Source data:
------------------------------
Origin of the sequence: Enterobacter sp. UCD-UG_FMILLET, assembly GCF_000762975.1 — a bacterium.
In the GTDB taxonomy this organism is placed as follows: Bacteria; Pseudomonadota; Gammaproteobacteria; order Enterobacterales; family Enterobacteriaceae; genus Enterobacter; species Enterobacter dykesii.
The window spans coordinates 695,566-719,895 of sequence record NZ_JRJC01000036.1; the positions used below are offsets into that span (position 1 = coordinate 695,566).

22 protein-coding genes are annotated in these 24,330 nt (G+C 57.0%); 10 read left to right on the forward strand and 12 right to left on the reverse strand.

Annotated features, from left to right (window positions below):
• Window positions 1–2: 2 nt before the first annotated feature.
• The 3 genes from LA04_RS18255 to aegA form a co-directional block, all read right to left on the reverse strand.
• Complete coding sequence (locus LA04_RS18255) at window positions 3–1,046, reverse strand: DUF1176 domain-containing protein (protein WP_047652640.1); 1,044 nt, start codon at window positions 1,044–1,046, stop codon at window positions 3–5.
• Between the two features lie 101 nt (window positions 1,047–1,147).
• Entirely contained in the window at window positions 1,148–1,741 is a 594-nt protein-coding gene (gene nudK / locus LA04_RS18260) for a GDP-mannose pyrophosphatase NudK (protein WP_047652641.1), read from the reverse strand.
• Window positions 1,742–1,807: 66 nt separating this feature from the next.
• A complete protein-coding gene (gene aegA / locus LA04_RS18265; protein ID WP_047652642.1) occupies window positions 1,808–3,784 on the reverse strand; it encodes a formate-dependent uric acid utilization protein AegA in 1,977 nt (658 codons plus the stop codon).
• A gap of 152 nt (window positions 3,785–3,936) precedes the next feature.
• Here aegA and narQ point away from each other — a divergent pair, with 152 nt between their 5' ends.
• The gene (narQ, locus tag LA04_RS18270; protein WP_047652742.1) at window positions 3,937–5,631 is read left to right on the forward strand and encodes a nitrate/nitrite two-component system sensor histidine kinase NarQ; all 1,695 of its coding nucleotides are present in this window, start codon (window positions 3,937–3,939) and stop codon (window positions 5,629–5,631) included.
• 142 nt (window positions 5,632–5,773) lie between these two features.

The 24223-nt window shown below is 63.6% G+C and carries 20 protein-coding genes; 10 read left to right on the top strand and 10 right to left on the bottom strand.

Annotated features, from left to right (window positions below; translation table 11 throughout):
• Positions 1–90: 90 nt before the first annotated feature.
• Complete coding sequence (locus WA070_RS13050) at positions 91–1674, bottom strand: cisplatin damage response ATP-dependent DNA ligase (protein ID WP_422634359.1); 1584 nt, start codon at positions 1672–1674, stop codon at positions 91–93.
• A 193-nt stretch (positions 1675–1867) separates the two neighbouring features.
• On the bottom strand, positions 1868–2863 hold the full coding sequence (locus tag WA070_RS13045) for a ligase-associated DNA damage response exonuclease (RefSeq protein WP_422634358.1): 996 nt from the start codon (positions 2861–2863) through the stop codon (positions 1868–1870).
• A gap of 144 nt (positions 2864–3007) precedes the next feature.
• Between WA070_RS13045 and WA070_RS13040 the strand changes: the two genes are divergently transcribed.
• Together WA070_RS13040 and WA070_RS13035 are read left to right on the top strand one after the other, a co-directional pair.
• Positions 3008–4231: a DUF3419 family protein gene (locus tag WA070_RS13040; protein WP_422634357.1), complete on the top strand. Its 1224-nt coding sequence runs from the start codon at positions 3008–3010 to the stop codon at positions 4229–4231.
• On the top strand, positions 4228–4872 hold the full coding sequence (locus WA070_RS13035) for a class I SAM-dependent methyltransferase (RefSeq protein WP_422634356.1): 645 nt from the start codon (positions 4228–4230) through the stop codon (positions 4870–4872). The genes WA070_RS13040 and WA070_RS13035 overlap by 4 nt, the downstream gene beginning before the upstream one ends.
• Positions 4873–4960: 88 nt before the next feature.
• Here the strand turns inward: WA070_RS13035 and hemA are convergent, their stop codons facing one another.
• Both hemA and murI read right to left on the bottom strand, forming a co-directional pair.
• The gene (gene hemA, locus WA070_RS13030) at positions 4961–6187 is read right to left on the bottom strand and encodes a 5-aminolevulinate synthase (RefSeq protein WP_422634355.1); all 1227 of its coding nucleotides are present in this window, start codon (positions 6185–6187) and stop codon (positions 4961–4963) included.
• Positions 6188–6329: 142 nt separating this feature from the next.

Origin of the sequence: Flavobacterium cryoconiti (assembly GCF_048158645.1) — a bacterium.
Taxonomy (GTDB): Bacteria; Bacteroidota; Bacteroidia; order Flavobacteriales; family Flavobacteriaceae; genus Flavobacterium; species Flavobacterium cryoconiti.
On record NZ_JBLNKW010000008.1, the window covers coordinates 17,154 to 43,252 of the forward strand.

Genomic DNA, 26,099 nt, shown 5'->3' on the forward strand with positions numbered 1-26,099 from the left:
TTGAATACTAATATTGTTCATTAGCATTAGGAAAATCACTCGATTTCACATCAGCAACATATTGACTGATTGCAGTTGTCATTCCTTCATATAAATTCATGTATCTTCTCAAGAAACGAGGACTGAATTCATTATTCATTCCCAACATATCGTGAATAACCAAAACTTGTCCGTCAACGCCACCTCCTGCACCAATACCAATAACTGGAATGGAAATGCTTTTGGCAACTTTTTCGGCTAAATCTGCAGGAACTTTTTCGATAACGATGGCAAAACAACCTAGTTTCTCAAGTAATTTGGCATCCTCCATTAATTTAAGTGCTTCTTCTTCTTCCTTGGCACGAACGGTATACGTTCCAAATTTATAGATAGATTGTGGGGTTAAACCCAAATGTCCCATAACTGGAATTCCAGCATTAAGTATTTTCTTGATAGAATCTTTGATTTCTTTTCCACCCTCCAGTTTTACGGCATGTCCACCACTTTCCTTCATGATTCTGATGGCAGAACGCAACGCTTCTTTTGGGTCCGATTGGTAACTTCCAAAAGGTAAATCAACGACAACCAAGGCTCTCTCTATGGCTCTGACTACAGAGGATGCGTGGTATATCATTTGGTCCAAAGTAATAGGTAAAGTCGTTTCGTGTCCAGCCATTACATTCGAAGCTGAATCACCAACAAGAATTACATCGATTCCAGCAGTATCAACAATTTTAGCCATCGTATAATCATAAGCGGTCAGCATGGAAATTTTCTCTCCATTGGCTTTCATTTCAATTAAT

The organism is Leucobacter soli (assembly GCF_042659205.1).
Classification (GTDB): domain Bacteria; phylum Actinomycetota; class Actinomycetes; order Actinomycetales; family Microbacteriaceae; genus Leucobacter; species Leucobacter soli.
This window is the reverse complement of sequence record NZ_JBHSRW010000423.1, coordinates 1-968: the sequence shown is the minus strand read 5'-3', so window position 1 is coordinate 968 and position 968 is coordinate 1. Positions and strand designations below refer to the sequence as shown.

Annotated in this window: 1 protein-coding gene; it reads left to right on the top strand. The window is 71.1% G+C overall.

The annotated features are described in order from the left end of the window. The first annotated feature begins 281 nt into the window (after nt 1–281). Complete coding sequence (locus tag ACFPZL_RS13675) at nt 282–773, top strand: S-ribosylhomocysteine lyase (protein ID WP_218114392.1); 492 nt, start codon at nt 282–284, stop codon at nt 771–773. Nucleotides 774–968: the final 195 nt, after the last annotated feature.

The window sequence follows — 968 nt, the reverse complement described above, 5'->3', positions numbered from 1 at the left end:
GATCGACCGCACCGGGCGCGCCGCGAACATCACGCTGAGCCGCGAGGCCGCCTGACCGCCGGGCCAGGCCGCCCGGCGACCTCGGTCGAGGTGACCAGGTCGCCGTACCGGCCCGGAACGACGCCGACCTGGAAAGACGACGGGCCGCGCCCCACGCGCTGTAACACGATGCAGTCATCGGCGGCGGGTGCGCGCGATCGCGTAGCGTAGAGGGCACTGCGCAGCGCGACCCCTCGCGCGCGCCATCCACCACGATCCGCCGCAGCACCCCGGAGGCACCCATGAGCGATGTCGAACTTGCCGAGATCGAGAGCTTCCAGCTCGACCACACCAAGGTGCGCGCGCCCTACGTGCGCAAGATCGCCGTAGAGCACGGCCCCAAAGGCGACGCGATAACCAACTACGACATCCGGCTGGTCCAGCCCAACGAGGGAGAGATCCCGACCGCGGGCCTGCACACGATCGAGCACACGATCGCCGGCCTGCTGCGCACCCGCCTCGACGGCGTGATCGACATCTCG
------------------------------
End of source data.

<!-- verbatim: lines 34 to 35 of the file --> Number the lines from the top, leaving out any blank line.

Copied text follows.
Taxonomy (GTDB): Bacteria; Bacteroidota; Bacteroidia; order Flavobacteriales; family Flavobacteriaceae; genus Flavobacterium; species Flavobacterium cryoconiti.
On record NZ_JBLNKW010000008.1, the window covers coordinates 17,154 to 43,252 of the forward strand.